"Kevin Connolly has used an unusual physical circumstance to create a gripping work of art. This deeply affecting memoir will place him in the company of Jeanette Walls and Augusten Burroughs." -- Sara Gruen, author of Water for Elephants
"Charming ... Connolly recounts growing up a scrappy Montana kid--one who happened to be born without legs... Double Take] makes for an empowering read." -- People
As featured on 20/20, NPR, and in the Washington Post Kevin Connolly is a young man born without legs who travels the world--by skateboard, with his camera--on his "Rolling Exhibition," snapping pictures of peoples' reactions to him... and finds out along the way what it truly means to be human.
Matthew Sanford's inspirational story about the car accident that left him paralyzed from the chest down is a superbly written memoir of healing and journey--from near death to triumphant life.
Matt Sanford's life and body were irrevocably changed at age 13 on a snowy Iowa road. On that day, his family's car skidded off an overpass, killing Matt's father and sister and left him paralyzed from the chest down, confining him to a wheelchair. His mother and brother escaped from the accident unharmed but were left to pick up the pieces of their decimated family.
This pivotal event set Matt off on a lifelong journey, from his intensive care experiences at the Mayo Clinic to becoming a paralyzed yoga teacher and founder of a non-profit organization. Forced to explore what it truly means to live in a body, he emerges with an entirely new view of being a "whole" person.
Waking is a chronicle of that process. By turns agonizingly personal, philosophical, and heartbreakingly honest, this groundbreaking memoir takes the reader inside the body, heart, and mind of a boy whose world has been shattered. The author allows us to follow with him as he rebuilds from the ground up, searching for "healing stories" to help him reconnect his mind and his body. To do so, he must reject much of what traditional medicine tells him and instead turn to yoga as a centerpiece of his daily practice. The author finds not only a better life, but meaning and purpose in the mysterious distance that we all experience between mind and body.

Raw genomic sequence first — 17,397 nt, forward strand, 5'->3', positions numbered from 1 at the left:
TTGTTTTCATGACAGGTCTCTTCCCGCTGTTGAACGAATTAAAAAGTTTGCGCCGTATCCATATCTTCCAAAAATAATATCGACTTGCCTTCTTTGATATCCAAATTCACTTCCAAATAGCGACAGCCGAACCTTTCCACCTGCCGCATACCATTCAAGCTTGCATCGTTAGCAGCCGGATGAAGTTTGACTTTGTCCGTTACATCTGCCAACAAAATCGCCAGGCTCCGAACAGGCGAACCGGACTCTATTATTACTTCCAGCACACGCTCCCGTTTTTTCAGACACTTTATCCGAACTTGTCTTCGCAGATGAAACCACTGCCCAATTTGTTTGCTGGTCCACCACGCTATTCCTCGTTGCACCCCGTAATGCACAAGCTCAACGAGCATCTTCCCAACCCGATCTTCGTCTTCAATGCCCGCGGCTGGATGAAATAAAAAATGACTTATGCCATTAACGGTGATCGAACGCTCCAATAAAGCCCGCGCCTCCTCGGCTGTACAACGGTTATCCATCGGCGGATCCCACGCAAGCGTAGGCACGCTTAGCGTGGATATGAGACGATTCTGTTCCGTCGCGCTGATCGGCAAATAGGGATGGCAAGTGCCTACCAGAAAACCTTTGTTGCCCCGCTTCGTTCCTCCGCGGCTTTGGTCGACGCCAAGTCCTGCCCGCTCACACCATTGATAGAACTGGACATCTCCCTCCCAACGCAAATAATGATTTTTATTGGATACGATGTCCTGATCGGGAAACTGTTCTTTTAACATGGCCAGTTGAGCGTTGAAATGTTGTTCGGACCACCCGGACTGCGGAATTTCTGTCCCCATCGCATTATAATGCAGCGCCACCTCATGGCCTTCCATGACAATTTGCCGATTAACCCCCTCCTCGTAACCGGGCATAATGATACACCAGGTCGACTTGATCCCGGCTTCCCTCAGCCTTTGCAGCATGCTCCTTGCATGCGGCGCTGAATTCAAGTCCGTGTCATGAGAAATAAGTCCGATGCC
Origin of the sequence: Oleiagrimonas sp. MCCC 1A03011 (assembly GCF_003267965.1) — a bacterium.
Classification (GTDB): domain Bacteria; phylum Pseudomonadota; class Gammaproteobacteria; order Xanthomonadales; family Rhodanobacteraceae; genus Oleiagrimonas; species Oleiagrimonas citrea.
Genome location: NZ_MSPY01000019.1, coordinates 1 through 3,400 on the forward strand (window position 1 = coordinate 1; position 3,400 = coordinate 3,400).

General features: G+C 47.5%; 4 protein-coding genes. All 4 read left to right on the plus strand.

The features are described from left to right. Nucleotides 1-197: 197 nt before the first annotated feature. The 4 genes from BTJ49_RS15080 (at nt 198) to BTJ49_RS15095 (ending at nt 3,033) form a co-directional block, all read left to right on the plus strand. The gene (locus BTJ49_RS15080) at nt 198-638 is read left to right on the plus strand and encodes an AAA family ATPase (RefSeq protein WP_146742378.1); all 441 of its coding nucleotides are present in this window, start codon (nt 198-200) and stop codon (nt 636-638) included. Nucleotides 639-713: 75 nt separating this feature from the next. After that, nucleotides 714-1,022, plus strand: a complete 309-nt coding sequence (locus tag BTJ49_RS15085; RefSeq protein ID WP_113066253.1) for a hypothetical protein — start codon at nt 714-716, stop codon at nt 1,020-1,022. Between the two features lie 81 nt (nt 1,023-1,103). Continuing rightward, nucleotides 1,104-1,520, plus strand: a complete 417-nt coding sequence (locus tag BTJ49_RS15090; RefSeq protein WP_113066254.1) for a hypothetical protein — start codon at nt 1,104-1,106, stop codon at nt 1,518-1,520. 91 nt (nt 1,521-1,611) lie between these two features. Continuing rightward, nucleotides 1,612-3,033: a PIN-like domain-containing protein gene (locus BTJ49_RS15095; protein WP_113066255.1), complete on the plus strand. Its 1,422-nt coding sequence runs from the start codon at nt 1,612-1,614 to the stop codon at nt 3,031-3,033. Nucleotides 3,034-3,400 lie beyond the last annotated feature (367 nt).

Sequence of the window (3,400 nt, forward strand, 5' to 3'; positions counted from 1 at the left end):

In searing candid, frequently poetic language, Sanford pulls back the curtain on what it means to survive devastating trauma, from returning to a broken life to the uncertainty of finding sexual intimacy with a paralyzed body. But first and foremost the author offers a powerful message about the endurance of the human spirit, and the body that houses it.
Out of print for nearly a century, The World I Live In is Helen Keller's most personal and intellectually adventurous work--one that transforms our appreciation of her extraordinary achievements. Here this preternaturally gifted deaf and blind young woman closely describes her sensations and the workings of her imagination, while making the pro-vocative argument that the whole spectrum of the senses lies open to her through the medium of language. Standing in the line of the works of Emerson and Thoreau, The World I Live In is a profoundly suggestive exercise in self-invention, and a true, rediscovered classic of American literature.This new edition of The World I Live In also includes Helen Keller's early essay "Optimism," as well as her first published work, "My Story," written when she was twelve.
Boldly claiming a space where people with disabilities tell the stories of their own lives--not other's stories about them--About Us captures the voices of a community that has for too long been stereotyped and misrepresented. Speaking not only to people with disabilities and their support networks, but to all of us, the authors in About Us offer intimate stories of how they navigate a world not built for them. Echoing the refrain of the disability rights movement, "nothing about us without us," this collection, with a foreword by Andrew Solomon, is a landmark publication of the disability movement for readers of all backgrounds, communities, and abilities.